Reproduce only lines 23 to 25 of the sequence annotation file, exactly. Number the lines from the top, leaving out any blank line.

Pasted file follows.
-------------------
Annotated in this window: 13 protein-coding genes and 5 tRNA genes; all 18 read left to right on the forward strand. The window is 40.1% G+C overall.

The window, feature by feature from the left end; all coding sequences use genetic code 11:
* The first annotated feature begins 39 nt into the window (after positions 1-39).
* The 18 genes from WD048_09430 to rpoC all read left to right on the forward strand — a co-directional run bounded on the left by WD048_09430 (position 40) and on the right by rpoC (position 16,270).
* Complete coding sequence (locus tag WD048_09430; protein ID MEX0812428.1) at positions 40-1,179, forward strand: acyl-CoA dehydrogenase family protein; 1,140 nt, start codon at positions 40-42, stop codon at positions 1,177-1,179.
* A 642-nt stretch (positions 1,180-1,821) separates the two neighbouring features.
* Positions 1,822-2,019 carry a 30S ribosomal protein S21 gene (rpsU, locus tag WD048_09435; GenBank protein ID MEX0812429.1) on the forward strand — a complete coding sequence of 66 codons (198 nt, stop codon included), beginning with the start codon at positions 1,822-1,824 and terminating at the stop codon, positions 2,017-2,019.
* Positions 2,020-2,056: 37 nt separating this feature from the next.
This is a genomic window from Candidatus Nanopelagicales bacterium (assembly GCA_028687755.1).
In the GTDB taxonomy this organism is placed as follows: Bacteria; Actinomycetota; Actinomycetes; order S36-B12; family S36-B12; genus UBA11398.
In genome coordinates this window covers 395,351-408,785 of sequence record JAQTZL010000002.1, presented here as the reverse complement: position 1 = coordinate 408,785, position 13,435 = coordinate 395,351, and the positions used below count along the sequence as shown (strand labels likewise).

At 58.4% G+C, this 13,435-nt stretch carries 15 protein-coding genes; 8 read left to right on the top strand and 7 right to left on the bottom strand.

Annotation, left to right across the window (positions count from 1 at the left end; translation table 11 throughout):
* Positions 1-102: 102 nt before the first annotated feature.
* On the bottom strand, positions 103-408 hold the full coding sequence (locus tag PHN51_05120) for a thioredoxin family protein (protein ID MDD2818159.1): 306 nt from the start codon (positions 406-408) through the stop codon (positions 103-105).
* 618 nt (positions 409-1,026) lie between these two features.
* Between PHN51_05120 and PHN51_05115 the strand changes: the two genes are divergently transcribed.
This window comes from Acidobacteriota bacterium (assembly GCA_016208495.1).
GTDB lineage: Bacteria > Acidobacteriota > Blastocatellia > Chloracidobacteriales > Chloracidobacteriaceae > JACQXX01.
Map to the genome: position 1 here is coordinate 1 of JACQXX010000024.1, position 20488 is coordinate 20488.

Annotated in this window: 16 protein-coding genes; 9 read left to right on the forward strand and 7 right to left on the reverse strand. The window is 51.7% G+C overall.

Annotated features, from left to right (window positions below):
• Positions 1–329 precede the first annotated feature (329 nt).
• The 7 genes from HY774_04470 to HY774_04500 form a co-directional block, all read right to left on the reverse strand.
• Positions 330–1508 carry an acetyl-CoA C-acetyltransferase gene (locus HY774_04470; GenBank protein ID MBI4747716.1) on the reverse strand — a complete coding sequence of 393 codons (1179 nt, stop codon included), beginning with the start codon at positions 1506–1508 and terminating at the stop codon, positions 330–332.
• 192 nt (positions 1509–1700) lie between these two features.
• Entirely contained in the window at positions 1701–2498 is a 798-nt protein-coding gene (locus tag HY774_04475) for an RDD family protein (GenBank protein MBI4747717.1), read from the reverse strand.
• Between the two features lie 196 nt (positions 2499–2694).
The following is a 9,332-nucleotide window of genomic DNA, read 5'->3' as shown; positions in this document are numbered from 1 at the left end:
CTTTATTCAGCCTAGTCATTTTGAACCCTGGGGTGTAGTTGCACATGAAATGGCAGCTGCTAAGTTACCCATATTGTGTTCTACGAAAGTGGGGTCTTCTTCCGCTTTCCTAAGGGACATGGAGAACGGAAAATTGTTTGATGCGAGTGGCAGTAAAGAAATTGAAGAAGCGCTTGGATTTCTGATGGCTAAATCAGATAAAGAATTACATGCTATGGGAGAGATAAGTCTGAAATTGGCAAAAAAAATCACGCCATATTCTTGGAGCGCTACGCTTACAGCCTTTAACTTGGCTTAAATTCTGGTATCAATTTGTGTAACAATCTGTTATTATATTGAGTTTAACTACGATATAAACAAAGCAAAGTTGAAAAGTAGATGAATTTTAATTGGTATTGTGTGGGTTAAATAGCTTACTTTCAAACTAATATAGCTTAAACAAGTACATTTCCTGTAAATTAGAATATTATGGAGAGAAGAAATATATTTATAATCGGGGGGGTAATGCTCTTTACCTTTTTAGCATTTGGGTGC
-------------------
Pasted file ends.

• Positions 1–329 precede the first annotated feature (329 nt).
• The 7 genes from HY774_04470 to HY774_04500 form a co-directional block, all read right to left on the reverse strand.
• Positions 330–1508 carry an acetyl-CoA C-acetyltransferase gene (locus HY774_04470; GenBank protein ID MBI4747716.1) on the reverse strand — a complete coding sequence of 393 codons (1179 nt, stop codon included), beginning with the start codon at positions 1506–1508 and terminating at the stop codon, positions 330–332.